“Vir­ginia has had as a hall­mark for decades, ac­tu­ally for cen­turies go­ing back to Thomas Jef­fer­son, a fo­cus on prop­erty rights, and this is an ef­fort of Big Brother to reach into the pocket of de­vel­op­ers,” said An­to­nio Cal­abrese, a land-use lawyer and a part­ner in the Re­ston of­fice of the law firm Coo­ley God­ward Kro­nish. “The irony of this is that it seems po­lit­i­cally ex­pe­di­ent be­cause you are tak­ing money out of de­vel­op­ers’ pock­ets, but it con­tin­ues to in­crease the cost of hous­ing.”

How much money the im­pact fees would raise for lo­cal gov­ern­ments is un­clear be­cause the for­mula is com­pli­cated. It in­volves the cost of trans­porta­tion “ben­e­fits” di­vided by the num­ber of new houses. How lo­cal gov­ern­ments de­fine those ben­e­fits could have a sig­nif­i­cant role in set­ting the level of the im­pact fees.

Ste­wart es­ti­mated that Prince William could raise $540 mil­lion by as­sess­ing im­pact fees on byright con­struc­tion cur­rently pend­ing. It is es­ti­mated there are 35,000 lots avail­able for build­ing in Loudoun County un­der ex­ist­ing zon­ing, 23,000 in Spot­syl­va­nia County and 26,000 in Prince William. Ste­wart said it costs Prince William about $20,000 for trans­porta­tion in­fra­struc­ture for ev­ery new house built, and that is the im­pact fee the county should charge de­vel­op­ers for each house.

“The im­pact fee is ab­so­lutely es­sen­tial to the pas­sage of the bill,” said Ste­wart, who was elected board chair­man last year af­ter run­ning on a slow-growth plat­form.

The Home Builders As­so­ci­a­tion of Vir­ginia re­cently sent a let­ter to state law­mak­ers urg­ing them to re­ject the im­pact fee amend­ment.

“It is not fair to ask new home­buy­ers alone to fi­nance the trans­porta­tion needs of a lo­cal­ity,” the let­ter stated. “There is not enough money in new hous­ing to fi­nance the trans­porta­tion needs of a com­mu­nity un­less only the wealth­i­est Vir­gini­ans are to ex­pe­ri­ence the many ben­e­fits of home own­er­ship.”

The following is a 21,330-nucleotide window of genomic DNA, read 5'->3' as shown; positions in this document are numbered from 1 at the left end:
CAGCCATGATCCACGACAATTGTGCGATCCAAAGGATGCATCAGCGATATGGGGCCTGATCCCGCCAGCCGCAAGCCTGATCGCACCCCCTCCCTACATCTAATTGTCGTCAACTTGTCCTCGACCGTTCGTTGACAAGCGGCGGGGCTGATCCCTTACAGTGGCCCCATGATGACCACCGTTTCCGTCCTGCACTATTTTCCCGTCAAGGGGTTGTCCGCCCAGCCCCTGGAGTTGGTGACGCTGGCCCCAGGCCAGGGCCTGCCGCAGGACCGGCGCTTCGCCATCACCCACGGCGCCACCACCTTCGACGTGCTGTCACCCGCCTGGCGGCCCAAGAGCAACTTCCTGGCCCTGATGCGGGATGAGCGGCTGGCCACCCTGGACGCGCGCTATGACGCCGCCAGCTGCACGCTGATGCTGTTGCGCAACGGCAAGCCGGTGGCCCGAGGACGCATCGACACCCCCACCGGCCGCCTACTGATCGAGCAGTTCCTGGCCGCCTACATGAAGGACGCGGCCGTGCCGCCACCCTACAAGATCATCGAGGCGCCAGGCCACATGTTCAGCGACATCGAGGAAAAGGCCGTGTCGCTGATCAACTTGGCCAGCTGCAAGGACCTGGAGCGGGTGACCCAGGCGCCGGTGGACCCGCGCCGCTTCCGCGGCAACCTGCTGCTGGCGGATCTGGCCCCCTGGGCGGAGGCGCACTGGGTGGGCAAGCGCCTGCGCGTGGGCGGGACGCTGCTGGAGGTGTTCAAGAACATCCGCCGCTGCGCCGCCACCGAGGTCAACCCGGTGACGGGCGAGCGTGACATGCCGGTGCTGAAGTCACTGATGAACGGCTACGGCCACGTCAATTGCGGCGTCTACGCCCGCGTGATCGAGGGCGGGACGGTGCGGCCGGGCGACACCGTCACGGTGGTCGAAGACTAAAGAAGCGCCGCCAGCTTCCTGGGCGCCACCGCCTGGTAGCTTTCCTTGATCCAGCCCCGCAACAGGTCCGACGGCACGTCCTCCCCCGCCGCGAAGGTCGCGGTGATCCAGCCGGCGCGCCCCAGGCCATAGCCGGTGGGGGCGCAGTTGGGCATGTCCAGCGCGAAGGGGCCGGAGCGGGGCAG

Jim Wil­liams, ex­ec­u­tive vice pres­i­dent of the North­ern Vir­ginia Build­ing In­dus­try As­so­ci­a­tion, said law­mak­ers in Rich­mond might have been bet­ter off rais­ing the tax on gaso­line to fund trans­porta­tion costs in­stead of im­pos­ing im­pact fees.

“You know, I was try­ing to re­mem­ber the last time I saw a house driv­ing down the road,” Wil­liams said.

Howell said he knows Kaine is “get­ting a lot of pres­sure from the home builders.” But he added: “It is an up or down vote. I may lose one or two votes if the im­pact fees are in there. They are go­ing to stay in.”

Some elected of­fi­cials said the im­pact fees are just a first step.

“I think it moves the agenda for­ward,” said Ger­ald E. Con­nolly (D), chair­man of the Fair­fax County Board of Su­per­vi­sors. “It helps us to di­ver­sify our tax rev­enues and to fi­nance trans­porta­tion im­prove­ments with money we don’t have ac­cess to right now, and that is not triv­ial. We have got some­thing we can work with, but we don’t want to raise ex­pec­ta­tions and say, ‘We’ve done it; we have solved the trans­porta­tion prob­lems,’ be­cause the Gen­eral As­sem­bly, when it comes to trans­porta­tion, is on the ex­panded ci­cada cy­cle. Ev­ery 17 to 20 years, whether we need it or not, they do some­thing about trans­porta­tion.” Staff writer Amy Gard­ner con­trib­uted to this re­port.